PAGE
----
An app that dings every hour (or however I set the intervals) to remind me to pause and re-ground. And it has this feature that shows where it’s being used around the world in real time. It’s so smart to have that feature, from a psychological perspective, because we tend to be more motivated in groups. I love knowing that all of these people are actively focusing on being present in their lives.


Sep 24

It’s a rainy Wednesday. The house is quiet, even though there’s so much noise. Traffic. Horns. The fish tank filter bubbling away. I just finished a piece about breast cancer—it will be a busy writing month, you know, October, or Pinktober, or Breast Cancer Awareness Month. I am finally focusing on other things after 14 months of intensive treatment, and there was a time that I longed for the day I would grab my certificate of completion and walk away from this ordeal. I didn’t want it to consume me, my writing, my future career choices. I don’t think it will. But I realize that it will be part of all of that. I am a psychotherapist and a writer and a breast cancer survivor; the triangle just makes sense. Besides, breast cancer is everywhere, it seems. My close group of girlfriends met for dinner recently and three of us talked at one end of the table about our breast cancer. Yes. Our. Two of them were diagnosed within a year of me. It’s one of those times when you say If someone had told us ten years ago that we’d be in a restaurant bathroom comparing scars and we laugh because it is funny, sometimes, cancer. I remember when Luis and I were in pre-op before my double mastectomy, and we were laughing about everything. The weird suit that plugged into the wall and blew up like a baloon to keep me warm. The anesthesiologist with whom I cracked jokes about vodka being a clear liquid. My plastic surgeon came in to mark my chest with lines for the temporary implants, and he was surprised and said Wow, you’re really having a good time. We can’t always laugh, of course, but thank god we do when we can. Because breast cancer isn’t going anywhere. Not yet. There’s so much we need to pay attention to before it does: Chemicals in our environment. Drugs that actually cure. So, it’s almost October. I feel quiet and thoughtful and motivated, and I’m also laughing. Always laughing. When I can.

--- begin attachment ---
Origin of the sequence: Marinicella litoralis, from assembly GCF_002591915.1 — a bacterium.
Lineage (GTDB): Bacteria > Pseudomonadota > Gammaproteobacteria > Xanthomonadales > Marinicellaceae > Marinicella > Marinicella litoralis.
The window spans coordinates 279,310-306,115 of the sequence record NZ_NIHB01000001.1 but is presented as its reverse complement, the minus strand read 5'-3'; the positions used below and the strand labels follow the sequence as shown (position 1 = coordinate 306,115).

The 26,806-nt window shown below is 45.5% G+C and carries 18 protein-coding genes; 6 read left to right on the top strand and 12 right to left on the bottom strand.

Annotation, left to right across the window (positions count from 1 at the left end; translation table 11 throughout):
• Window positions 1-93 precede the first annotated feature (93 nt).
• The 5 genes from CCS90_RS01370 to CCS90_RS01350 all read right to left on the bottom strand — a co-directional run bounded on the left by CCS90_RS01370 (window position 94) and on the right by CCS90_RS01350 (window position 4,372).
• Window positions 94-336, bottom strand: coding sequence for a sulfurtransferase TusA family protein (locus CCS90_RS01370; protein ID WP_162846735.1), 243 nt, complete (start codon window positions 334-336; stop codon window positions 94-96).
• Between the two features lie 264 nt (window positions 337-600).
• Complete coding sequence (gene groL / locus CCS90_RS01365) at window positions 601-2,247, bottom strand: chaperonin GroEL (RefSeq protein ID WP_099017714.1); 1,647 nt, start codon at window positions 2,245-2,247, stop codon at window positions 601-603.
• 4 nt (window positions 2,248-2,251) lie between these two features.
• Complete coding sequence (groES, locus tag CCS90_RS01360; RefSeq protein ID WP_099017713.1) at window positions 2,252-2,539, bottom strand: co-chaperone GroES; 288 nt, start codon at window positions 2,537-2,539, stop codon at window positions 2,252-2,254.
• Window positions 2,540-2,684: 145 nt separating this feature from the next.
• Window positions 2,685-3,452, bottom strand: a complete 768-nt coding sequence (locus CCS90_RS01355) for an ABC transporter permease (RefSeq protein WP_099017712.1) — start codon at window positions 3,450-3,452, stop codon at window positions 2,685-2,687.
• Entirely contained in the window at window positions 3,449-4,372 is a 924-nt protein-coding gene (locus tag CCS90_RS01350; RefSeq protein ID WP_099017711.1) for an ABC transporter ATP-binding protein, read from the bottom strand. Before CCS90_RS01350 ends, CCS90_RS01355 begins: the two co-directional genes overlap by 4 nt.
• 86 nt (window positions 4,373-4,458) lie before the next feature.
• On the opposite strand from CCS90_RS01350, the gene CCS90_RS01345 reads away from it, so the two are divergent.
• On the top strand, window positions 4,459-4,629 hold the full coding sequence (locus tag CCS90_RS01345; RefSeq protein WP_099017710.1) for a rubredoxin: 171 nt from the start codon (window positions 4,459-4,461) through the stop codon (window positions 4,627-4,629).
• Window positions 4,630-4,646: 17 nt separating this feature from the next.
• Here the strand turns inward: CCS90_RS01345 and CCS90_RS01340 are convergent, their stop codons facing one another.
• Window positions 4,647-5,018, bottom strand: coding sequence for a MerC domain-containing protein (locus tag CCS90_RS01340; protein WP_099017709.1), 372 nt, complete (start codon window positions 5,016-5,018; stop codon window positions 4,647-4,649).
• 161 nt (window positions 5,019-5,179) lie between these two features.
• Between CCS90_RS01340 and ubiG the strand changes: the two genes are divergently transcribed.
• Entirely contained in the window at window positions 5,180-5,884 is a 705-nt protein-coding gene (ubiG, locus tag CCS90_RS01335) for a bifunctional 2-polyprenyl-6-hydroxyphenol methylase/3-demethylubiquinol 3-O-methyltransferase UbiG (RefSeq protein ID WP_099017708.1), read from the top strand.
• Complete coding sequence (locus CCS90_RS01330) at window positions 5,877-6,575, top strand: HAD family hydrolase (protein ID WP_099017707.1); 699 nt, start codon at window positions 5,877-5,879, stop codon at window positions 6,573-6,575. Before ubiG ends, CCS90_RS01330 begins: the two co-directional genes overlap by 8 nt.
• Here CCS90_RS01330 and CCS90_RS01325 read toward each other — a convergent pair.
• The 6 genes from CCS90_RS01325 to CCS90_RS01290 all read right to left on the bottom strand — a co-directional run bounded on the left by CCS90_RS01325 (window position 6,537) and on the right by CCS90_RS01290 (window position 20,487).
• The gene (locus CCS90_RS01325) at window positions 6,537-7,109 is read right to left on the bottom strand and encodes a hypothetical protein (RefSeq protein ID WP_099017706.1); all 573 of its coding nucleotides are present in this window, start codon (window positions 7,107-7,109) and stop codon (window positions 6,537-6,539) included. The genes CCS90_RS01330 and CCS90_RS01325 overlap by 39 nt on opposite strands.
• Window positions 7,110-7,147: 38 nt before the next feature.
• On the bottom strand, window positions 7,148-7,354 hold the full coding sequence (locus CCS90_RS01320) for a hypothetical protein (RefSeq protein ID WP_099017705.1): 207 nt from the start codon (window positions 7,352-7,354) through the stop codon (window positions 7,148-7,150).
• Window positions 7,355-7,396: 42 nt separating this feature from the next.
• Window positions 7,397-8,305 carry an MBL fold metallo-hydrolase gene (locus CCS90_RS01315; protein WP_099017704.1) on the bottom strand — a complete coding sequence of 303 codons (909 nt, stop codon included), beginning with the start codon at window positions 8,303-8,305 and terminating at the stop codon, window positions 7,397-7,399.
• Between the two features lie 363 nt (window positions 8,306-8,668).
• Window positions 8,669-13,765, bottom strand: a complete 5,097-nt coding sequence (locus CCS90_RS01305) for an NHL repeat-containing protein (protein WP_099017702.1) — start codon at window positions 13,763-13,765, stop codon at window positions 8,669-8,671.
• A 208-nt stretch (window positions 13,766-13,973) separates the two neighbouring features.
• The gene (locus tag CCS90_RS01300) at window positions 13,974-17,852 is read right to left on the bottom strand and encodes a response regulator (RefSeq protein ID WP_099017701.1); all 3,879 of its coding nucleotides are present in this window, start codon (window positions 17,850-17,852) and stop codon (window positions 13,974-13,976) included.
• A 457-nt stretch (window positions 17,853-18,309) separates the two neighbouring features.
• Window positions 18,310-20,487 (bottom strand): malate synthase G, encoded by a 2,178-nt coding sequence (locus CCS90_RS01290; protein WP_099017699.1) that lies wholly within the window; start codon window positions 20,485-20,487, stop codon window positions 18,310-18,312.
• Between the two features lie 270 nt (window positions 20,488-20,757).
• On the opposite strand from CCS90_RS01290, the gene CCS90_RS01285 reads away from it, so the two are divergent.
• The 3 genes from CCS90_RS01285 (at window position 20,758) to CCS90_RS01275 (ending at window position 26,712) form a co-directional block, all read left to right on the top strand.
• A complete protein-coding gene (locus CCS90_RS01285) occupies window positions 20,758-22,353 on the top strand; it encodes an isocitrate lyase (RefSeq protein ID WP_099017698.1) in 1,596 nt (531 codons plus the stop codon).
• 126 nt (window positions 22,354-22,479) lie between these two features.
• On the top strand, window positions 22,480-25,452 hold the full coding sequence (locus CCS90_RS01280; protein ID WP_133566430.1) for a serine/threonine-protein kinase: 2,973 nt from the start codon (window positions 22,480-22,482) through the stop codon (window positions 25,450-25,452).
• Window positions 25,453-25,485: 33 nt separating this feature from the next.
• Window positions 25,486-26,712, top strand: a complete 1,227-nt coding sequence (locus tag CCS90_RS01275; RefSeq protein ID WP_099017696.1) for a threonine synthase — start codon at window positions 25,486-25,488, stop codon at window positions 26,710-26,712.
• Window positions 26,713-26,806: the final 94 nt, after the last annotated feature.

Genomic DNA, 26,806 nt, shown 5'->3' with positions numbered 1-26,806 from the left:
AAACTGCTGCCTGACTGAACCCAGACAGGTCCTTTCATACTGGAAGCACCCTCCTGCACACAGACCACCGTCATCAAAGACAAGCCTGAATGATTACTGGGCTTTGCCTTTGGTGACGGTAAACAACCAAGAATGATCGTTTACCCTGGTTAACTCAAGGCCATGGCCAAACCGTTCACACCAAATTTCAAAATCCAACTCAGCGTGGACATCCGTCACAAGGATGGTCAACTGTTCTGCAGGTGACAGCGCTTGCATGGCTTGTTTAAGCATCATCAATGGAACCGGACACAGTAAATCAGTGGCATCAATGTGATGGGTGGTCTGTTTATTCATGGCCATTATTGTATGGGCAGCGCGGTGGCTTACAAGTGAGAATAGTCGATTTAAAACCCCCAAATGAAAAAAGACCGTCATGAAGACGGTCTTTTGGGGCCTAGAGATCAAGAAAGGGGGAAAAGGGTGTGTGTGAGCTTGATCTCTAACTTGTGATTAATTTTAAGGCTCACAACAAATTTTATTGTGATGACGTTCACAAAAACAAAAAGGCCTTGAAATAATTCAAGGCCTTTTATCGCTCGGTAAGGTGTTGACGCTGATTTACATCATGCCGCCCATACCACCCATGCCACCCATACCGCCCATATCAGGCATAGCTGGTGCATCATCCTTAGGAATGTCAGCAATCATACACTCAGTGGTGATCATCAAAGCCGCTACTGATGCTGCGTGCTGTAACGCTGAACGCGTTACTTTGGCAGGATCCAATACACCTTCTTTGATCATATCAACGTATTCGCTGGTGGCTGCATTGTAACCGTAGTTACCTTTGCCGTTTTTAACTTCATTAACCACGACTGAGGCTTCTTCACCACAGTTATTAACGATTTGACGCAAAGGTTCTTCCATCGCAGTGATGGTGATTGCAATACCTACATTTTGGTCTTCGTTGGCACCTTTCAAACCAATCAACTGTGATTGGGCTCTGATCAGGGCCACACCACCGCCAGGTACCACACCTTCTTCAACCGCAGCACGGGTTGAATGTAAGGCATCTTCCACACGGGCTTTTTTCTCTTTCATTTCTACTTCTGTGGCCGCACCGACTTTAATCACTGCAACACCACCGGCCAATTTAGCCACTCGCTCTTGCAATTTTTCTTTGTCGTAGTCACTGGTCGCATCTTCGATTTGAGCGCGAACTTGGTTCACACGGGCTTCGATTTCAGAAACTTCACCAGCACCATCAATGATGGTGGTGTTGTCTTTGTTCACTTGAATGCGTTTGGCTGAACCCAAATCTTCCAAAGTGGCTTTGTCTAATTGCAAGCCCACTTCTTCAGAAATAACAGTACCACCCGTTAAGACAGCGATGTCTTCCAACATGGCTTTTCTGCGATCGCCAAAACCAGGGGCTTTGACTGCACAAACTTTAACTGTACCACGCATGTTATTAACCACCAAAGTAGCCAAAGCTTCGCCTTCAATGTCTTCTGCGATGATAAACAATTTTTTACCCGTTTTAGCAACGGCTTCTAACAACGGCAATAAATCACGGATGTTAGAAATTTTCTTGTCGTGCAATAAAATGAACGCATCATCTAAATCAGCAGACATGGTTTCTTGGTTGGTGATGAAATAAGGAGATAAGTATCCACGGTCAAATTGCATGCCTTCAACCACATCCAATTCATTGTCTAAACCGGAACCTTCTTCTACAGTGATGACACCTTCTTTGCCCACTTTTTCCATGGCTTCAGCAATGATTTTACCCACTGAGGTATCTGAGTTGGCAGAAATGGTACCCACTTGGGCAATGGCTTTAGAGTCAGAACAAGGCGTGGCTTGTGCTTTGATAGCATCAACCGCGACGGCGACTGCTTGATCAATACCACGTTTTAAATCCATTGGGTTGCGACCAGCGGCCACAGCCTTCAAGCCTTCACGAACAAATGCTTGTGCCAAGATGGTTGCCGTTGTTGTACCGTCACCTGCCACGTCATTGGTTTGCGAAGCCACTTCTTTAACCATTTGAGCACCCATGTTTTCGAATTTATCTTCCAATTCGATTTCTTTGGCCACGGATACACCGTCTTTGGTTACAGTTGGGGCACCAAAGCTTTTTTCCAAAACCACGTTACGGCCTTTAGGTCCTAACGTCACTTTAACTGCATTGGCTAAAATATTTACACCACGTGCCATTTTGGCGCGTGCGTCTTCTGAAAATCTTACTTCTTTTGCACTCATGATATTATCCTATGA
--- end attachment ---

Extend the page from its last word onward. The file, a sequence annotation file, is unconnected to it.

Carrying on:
Sep 22

Binge-watching Parenthood on Netflix. So good. Anyone else a fan?


“Nobody will protect you from your suffering. You can’t cry it away or eat it away or starve it away or walk it away or punch it away or even therapy it away. It’s just there, and you have to survive it. You have to endure it. You have to live through it and love it and move on and be better for it and run as far as you can in the direction of your best and happiest dreams across the bridge that was built by your own desire to heal.” Cheryl Strayed, Tiny Beautiful Things (via creatingaquietmind)